Scoliosis treatment and recovery
If you have scoliosis, your treatment and recovery will depend primarily on the type of scoliosis you have and how severely your spine is curved. The scoliosis that some children develop, idiopathic scoliosis, is different from the kind adults develop, which is called degenerative scoliosis. While it’s not yet known what causes scoliosis in children, degenerative scoliosis is generally related to the natural aging process.
Degenerative scoliosis treatment
Treatment for degenerative scoliosis sometimes involves a back brace that will help stabilize the spine. Often, though, treatment focuses on managing the pain and discomfort that can accompany the breakdown of the spine’s joints and the abnormal spinal curvature of scoliosis. Your physician may suggest managing your pain with methods like:
- Pain medication — Over-the-counter NSAIDs (non-steroidal anti-inflammatory drugs), like ibuprofen, could help reduce the pain and inflammation in your facet joints. Your physician can prescribe you stronger pain medications, if necessary, if a nerve root or the spinal cord is being compressed by a vertebra that is out of alignment.
- Cryotherapy — Also known as cold therapy, cryotherapy helps reduce inflammation and numb pain.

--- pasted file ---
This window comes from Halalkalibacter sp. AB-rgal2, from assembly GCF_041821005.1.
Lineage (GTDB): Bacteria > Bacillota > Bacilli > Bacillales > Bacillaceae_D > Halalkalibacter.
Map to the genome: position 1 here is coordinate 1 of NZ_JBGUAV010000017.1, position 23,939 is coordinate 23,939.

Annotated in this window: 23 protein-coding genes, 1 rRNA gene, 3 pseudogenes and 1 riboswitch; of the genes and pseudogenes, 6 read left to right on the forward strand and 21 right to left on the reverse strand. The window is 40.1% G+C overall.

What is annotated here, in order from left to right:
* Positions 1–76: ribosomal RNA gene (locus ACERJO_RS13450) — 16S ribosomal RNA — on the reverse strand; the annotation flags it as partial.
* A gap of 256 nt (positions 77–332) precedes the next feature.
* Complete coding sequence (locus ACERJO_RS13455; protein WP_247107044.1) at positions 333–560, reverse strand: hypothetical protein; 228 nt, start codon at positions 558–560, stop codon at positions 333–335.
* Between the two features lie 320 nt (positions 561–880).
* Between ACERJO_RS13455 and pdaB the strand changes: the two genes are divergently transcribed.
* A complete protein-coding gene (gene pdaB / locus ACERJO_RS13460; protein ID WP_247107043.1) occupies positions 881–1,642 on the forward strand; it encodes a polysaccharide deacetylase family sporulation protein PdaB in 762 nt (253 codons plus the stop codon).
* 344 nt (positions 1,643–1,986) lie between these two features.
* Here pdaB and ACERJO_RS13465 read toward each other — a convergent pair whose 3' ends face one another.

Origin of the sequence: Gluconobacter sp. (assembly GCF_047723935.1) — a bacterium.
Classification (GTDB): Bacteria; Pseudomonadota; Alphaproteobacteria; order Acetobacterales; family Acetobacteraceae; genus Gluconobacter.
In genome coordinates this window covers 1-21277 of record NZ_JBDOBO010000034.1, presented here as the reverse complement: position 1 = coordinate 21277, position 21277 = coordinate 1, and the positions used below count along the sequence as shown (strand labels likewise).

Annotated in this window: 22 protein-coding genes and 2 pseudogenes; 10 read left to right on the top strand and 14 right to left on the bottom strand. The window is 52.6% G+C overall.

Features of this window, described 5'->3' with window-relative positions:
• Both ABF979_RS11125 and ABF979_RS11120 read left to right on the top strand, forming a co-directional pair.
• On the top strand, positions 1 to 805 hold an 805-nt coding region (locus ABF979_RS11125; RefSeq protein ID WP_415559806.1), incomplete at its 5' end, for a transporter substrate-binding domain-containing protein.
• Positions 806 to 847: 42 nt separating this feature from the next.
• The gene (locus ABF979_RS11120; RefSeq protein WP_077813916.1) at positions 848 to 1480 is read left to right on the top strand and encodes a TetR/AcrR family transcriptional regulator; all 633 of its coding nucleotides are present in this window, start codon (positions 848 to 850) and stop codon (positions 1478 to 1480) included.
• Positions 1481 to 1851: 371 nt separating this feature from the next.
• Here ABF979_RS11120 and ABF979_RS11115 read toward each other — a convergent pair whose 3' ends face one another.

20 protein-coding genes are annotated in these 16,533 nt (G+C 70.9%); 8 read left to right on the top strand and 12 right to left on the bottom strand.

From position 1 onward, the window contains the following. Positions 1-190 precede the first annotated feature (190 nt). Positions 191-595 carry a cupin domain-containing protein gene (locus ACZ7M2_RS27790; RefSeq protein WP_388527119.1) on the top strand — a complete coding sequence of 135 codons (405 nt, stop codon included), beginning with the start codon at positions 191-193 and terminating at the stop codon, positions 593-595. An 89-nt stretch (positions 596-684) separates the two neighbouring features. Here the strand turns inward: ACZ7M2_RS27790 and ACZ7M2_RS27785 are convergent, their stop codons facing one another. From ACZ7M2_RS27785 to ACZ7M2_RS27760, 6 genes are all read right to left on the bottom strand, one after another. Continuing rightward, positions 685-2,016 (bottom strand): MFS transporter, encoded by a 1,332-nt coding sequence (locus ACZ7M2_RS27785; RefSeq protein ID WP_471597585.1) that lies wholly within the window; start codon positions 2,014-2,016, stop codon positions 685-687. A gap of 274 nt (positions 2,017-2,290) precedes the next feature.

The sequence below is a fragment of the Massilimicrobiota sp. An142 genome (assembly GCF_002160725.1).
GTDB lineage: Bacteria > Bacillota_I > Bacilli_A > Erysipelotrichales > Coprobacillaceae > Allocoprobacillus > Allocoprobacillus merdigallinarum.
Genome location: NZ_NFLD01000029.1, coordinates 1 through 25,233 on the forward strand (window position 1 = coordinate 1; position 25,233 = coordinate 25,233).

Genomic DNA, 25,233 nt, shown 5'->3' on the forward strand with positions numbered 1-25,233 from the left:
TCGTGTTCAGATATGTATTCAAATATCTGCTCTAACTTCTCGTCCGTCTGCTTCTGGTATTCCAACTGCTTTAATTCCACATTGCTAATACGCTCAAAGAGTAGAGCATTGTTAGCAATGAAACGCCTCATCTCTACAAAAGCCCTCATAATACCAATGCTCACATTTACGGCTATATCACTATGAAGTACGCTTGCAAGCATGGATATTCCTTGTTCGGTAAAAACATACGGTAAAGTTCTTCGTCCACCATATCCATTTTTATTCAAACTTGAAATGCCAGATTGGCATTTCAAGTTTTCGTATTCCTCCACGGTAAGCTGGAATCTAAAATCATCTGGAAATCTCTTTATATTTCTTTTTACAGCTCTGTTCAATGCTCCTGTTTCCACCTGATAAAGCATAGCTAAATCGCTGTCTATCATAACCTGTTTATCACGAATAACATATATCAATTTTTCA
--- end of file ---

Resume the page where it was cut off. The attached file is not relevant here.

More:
- Physical therapy — A physical therapist can help you strengthen and stretch your back muscles so they can better support your spine.
- Injections — Anti-inflammatory medication can be injected directly into the affected area of the spine, which can help reduce pain and swelling.
Your physician may also suggest losing weight if you’re overweight or quitting smoking, as these health risks can take a toll on your spine over time. You may also choose to seek out alternative treatment, like having a chiropractor manually adjust your spine.
If no other combination of nonsurgical treatments sufficiently relieves your pain and allows you to return to your normal daily activities, surgery may be an option. In general, you should opt for minimally invasive surgery over traditional open back surgery, as minimally invasive surgery requires a much smaller incision, so there is less damage to your muscles and other tissues.
Degenerative scoliosis recovery
If your physician suggests that you go the route of conservative (nonsurgical) treatment, your degenerative scoliosis recovery may include a brief period of rest while the inflammation in your spine goes down. If you have minimally invasive surgery at Laser Spine Institute, the length of your recovery will depend on how severe your scoliosis is, but the time ^ will still be shorter than if you choose to undergo traditional open back surgery. Your recovery could also involve plenty of rest, pain medication, walking and climbing stairs as usual and avoiding twisting or bending.
If you are considering having surgery to help address your scoliosis, contact Laser Spine Institute today. We’ll provide you with a no-cost MRI review* to see if you’re a candidate one of our minimally invasive, outpatient spine procedures.